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State funding still mystery to Spotsylvania School Board

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While Spotsylvania School Board Chairman James Meyer is thankful for the promise of additional county funds to close the division’s $1.6 million budget gap, he reminded board members Thursday that more challenges remain before fiscal year 2015 numbers are set in stone.

Paramount to those concerns is the still looming state budget decision.

“This year, given that we don’t have a state budget in sight, knowing the local gap in covered is much appreciated,” Superintendent Scott Baker echoed.

Before Tuesday, the $275.4 million 2015 schools budget was $1.6 million short of being fully funded. That unfunded portion, which represents an increase in retirement services, will be made up locally by a unanimously approved 41-cent rate increase to the personal property tax on cars and other vehicles.

The new rate of $6.78 per $100 of assessed value will generate about $2.6 million in additional revenue, allowing the county to fully fund the School Board’s spending plan, along with other county services.

The schools budget also includes the comprehensive first salary raise six years.

The raise, which is fully funded in the proposed budget and will cost $4.7 million, includes a step increase and a 1 percent cost-of-living increase for staff.

In last year’s budget, the supervisors declined to provide additional local money for staff increases. The School Board then omitted the 2 percent cost-of-living raises originally sought for teachers in the 2014 schools budget.

BUDGET SCENARIOS

During the work session Thursday, the School Board heard about what could be done if the state provides additional funding for the 2015 fiscal year, and what can be done to free up funds for 2016 and beyond.

If additional funds are provided by the state for fiscal year 2015, the division hopes to reduce athletics fees from $100 to $75 per student.

School Board member Baron Braswell, who ran on a platform of eliminating these fees, said that while he wants to sunset the cost for students to play sports for good, he understands that the division faces real budget constraints.

He does, however, want to see the reduction go a step further so students of division employees have athletics fees waived.

By reducing the fee to $75, the division would need $87,000 more in funding.

The division sent out a survey to other Virginia school districts. Of the 67 districts that responded, 83 percent do not have athletic fees. Of those which do, only Orange matches the $100 per student cost. All others had lower costs. Fauquier County charges $60 per student. Hampton has the lowest fee, at $20.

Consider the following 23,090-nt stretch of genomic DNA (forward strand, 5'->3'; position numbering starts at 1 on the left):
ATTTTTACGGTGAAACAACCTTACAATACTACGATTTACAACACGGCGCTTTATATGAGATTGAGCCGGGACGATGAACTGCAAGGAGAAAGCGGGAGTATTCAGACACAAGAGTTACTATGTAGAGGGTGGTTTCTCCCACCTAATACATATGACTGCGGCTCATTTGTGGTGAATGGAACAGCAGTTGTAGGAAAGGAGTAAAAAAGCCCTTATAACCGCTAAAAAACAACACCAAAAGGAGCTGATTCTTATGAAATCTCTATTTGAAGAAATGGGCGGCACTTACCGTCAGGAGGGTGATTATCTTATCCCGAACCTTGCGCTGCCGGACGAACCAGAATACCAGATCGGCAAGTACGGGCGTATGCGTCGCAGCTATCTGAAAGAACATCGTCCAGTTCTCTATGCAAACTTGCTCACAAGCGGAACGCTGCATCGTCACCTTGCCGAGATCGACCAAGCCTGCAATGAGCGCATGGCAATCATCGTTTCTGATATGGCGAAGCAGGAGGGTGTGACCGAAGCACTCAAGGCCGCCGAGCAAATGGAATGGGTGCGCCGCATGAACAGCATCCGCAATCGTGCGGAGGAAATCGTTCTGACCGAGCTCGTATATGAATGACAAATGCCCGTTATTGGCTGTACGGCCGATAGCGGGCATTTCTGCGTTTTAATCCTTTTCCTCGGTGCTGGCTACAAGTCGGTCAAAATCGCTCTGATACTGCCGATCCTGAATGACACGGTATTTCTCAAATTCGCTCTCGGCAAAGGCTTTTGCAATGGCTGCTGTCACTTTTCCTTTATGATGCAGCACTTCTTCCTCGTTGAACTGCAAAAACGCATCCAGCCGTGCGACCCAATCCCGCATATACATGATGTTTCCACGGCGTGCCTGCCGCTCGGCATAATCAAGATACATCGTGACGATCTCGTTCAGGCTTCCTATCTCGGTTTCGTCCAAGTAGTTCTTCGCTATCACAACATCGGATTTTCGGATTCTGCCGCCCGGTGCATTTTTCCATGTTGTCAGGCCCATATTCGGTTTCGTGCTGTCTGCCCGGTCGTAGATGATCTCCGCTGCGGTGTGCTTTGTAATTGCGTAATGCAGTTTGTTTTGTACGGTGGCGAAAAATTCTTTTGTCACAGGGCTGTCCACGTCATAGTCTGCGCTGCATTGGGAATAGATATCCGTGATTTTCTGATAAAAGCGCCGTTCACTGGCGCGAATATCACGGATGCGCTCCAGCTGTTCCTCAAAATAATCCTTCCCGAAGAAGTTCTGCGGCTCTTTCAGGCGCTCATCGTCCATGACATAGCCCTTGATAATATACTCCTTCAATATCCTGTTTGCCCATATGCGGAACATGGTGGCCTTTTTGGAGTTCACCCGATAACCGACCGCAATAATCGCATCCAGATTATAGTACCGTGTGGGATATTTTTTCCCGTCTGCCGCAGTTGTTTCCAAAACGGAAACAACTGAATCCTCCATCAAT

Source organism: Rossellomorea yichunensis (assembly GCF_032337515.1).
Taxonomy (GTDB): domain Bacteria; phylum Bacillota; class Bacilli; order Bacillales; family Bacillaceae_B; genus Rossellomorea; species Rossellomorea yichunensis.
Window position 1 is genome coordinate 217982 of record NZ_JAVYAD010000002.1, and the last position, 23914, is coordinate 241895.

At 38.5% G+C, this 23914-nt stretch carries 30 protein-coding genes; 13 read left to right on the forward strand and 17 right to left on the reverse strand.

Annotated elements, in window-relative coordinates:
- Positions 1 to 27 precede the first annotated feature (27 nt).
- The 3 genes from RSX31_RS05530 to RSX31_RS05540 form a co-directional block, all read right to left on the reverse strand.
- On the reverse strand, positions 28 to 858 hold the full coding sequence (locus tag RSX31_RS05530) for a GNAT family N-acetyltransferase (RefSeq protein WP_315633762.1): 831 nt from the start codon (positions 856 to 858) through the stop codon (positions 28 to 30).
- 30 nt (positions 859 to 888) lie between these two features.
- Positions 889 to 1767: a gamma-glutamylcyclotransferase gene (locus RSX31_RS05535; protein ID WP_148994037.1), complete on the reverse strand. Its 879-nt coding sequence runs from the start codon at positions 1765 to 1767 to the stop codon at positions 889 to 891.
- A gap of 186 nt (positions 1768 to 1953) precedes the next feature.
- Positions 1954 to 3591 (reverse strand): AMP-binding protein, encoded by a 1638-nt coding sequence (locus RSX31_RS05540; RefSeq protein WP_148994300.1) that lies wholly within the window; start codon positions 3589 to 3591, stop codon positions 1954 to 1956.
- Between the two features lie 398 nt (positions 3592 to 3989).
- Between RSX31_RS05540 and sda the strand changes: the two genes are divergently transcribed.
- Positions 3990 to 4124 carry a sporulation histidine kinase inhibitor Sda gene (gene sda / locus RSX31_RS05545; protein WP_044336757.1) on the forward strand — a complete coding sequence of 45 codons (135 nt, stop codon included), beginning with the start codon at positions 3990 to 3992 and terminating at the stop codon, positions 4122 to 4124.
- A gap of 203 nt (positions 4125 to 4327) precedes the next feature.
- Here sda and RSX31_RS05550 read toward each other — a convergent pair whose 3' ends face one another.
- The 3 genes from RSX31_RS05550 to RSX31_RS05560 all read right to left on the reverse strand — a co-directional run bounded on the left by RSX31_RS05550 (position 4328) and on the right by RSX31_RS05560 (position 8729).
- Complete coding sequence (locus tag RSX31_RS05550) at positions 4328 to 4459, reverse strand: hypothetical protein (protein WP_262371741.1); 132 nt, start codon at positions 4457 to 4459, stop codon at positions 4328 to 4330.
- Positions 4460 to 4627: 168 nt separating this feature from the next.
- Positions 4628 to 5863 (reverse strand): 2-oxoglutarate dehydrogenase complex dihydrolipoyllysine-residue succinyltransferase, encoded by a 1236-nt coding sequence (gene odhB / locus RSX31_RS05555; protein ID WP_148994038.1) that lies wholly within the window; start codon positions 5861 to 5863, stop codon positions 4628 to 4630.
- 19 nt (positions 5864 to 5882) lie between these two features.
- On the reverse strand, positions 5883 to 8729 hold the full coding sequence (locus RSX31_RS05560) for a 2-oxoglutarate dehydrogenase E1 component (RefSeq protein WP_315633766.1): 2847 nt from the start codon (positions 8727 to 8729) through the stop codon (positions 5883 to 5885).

The board will hear what it would cost to waive the cost for division employees at its next work session.

School Board member Amanda Blalock supported the reduction, but cautioned other members not to change what has already been included in the budget drastically, since funds are tight.

“I’m not comfortable changing it so close to the hour,” she said.

increases in pay?

The board also discussed increasing sports coaching stipends by 5 percent, increasing the substitute teacher pay rate and increase food service funds.

Blalock and members Bill Blaine and Dawn Shelley said they would also like to restore para-educator positions that were cut in tougher budget years.

“Let’s look at that,” Blalock said. “We need to hit where the kids are. Somebody needs to advocate for that classroom.”

Shelley said substitute pay was of particular concern to her.

In future years, the division has made offering salary increases annually a priority. That, in addition to increasing health care and retirement costs, will drive a higher budget each year.

In 2016, a $7 million gap is expected. That gap is expected to continue to increase beyond that.

One idea to save money was streamlining operations with the county.

The school division and county already purchase services such as health insurance and fiber-optic cable together. Heating oil, recycling and propane are in the process of being streamlined with the county now.

Future efforts could include broadcasting equipment, disability plans, architectural services, paving and roofing.

The School Board will hold another budget work session May 1, and will hear reports on pay scales and bond referendums.

It is slated to approve a final budget on May 12.

Lindley Estes: 540/735-1976

lestes@freelancestar.com

 

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